A Manager’s Past Performance Matters More Than Ever: Vasant Dhar
Bloomberg – A common disclaimer in the investment business is that “past performance is not indicative of future results.” This is consistent with the Theory of Finance which argues that obvious advantages disappear quickly in a competitive market. Historical evidence largely supports this position: Manager performance is mostly unpredictable from month to month.
The theory rests on some key assumptions, namely, that the money manager is a human whose basis or “investment philosophy” for decision making is discretionary, variable and opaque. But in today’s age of data and algorithms, the theory should be revisited. For starters, algorithms are driven by an explicit “objective function.” If the investment process is algorithmic and invariant then a track record demonstrating how the basis and the process performed under different regimes should provide an expectation of its performance in similar market regimes.
Let’s consider an example. Imagine a human investor who is plugged into markets and makes decisions based on the latest available information. Compare this with a scenario where decisions are generated by an algorithm that ingests similar information and follows a well-defined process without exception. If you observe both over a sufficient period, which one provides more useful information? The obvious answer is the latter example.
Here’s a real-world example showing the two-year monthly return performance of a money manager (whose identity will be revealed later) in black bars relative to the performance of the S&P 500 Index in blue bars. The manager’s performance is impressive, with no losing months during a period when the market was in turmoil, as evidenced by the large negative blue bars. Perhaps the manager made the right call by shorting S&P 500 futures or options during market declines, but simultaneously making money in the strong positive months is nothing short of spectacular, requiring impeccable timing on a relatively frequent basis.
More impressive is the manager’s performance on a risk adjusted basis, using the Information Ratio. The IR is calculated as the average of a set of returns divided by the realized risk to achieve those returns, usually expressed as their standard deviation. By equalizing risk, the IR enables an apples-to-apples performance comparison across diverse strategies and markets. An average return of 1 percent with a volatility of 1 percent is identical to a return of 2 percent with a volatility of 2 percent.
The long term IR of the S&P 500 has been roughly 0.4, while during the period above it was negative 0.59. And yet, the manager’s IR was a whopping 4.34! In the following year, the market tumbled about 25 percent while our manager notched another 8.2 percent gain! His IR remained solidly above 3.5 for the three years in a remarkable performance.
Ostensibly, such a track record should matter. However, one obvious question is whether the length of the track record is sufficient to create an expectation of future performance. Equally important is whether the past record was produced by a repeatable, verifiable process reflecting an investment philosophy that will be followed in the future.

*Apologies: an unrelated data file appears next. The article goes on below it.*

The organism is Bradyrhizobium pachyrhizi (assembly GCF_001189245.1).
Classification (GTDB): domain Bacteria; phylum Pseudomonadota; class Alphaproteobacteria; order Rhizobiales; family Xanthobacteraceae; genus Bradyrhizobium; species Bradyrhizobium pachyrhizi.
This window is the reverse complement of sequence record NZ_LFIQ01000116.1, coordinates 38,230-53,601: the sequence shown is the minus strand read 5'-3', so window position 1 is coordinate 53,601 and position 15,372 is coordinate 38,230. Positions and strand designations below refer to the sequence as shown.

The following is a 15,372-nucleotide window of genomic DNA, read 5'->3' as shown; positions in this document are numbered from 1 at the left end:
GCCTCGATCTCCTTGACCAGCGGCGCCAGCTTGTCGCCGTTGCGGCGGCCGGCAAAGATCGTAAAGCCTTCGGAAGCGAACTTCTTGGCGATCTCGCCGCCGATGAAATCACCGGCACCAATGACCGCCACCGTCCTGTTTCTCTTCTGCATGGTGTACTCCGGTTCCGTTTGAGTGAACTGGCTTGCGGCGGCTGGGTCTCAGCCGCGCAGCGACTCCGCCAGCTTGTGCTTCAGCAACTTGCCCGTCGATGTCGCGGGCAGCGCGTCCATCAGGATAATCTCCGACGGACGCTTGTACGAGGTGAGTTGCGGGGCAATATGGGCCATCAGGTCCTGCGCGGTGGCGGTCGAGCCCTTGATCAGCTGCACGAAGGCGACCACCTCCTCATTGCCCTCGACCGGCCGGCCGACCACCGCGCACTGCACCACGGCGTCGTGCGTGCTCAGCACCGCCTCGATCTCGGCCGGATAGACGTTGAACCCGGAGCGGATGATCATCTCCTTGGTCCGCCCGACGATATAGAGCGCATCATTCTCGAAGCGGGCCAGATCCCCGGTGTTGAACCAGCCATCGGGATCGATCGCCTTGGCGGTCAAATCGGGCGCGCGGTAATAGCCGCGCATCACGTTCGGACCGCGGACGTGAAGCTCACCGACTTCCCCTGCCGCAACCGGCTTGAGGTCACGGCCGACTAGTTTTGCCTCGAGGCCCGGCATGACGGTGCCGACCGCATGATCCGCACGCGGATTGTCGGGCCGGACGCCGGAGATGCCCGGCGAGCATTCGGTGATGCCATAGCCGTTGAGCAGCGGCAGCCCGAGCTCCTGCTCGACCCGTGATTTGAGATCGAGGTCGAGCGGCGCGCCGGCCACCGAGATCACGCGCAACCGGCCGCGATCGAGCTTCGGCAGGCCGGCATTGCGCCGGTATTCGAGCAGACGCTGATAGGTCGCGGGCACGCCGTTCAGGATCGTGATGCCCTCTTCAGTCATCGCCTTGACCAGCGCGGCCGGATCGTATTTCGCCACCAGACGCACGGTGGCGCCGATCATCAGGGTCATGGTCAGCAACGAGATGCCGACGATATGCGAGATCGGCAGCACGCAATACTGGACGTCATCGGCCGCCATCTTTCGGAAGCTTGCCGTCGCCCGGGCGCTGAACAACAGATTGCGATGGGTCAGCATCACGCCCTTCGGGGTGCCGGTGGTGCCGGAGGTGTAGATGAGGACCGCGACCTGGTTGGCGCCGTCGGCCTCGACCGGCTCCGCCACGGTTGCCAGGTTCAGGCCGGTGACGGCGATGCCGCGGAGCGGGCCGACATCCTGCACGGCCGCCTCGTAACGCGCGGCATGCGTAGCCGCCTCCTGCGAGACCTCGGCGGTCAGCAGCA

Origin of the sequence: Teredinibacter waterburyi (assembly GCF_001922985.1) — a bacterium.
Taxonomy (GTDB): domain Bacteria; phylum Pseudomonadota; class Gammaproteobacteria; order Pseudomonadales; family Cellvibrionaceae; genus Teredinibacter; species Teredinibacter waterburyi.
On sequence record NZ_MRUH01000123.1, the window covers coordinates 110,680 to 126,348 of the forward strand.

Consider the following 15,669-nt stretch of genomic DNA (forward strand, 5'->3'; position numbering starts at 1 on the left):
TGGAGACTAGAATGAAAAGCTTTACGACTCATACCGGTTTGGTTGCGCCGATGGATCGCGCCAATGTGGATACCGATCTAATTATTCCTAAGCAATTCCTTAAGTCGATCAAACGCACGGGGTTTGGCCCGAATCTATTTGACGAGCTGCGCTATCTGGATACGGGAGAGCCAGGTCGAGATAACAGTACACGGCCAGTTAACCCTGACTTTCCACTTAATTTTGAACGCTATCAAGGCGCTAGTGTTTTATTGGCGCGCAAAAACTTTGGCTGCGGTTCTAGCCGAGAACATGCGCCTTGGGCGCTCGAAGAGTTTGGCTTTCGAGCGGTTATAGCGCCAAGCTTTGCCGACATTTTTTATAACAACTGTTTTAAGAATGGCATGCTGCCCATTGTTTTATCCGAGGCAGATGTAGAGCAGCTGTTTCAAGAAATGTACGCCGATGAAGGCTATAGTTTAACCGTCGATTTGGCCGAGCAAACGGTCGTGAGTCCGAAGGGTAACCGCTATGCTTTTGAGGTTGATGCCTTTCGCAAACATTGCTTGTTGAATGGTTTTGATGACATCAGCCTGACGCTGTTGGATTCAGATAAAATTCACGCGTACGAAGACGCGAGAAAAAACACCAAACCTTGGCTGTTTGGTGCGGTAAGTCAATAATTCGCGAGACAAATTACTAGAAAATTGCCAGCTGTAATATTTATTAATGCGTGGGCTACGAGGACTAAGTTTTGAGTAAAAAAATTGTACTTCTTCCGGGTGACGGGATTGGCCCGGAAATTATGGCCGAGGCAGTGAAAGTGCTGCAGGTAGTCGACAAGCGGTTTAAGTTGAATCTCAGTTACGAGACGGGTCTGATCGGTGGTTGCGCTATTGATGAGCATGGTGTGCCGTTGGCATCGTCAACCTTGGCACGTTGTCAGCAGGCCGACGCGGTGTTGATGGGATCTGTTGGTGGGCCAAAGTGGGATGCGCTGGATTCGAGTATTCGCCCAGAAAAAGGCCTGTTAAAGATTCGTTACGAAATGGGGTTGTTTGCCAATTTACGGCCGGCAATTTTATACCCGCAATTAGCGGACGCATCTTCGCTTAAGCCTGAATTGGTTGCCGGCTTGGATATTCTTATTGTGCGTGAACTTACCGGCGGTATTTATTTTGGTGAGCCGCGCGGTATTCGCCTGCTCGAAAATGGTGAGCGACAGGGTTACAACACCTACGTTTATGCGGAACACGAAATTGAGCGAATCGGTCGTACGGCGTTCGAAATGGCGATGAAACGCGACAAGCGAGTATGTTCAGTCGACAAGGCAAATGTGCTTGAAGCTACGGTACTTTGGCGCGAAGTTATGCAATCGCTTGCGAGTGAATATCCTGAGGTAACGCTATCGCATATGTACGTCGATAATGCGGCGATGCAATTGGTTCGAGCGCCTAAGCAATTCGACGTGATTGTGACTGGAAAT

The first question is easier to answer. Analytically, the amount of data needed to determine statistical significance depends on the frequency of decisions. All else being equal, a higher-frequency program’s return distribution will have a lower variance than that of a lower frequency program due to shorter holding periods — it will make or lose less per decision. This lower variance and larger sample size of decisions over a specific period provides more information relative to a program with higher variance and fewer decisions.
But it is the second question that fascinates market observers. What could have produced such steady performance in a difficult market? Evidence suggests that even the most experienced of human managers find it impossible to time the market like our manager to produce such steady performance. Rather, exceptional performance is more likely to result from a fluke or an outlier — a long-term hold on Apple or Amazon.com while they soared, for example — which is unwise to consider repeatable.
Absent an outlier or a fluke, the most probable explanation to a high IR is that there’s a process. For example, Warren Buffett’s investment philosophy of buying “ably-managed businesses, in whole or part, that possess favorable and durable economic characteristics at sensible prices” is coupled with a process for identifying “ably-managed” and “sensible prices” that is very likely to be followed going forward. This should provide an investor with an expectation for the future.
But even Buffett has an IR of under 0.7 in the stock market with several stumbles, including the recent Kraft Heinz investment, so investors should beware of performance that looks too good to be true. While programs with high IRs do exist, these tend to be high frequency systems that manage relatively small amounts of money or niche strategies that are not generally available to the public. The manager in our example was neither. It was Bernie Madoff!
The current trend in investing is algorithms that seek to find an edge through new kinds of data that are burgeoning from all kinds of sources including satellites, social media, government agencies and commercial enterprises. This trend, coupled with an explosion in instruments such as exchange-traded funds designed for specific kinds of risk exposure, provide investors with an increasing array of choices. It is therefore critical for them to be able to evaluate the basis of such programs and, equally important, whether there is a well-defined process that will be followed in the future to achieve the basis.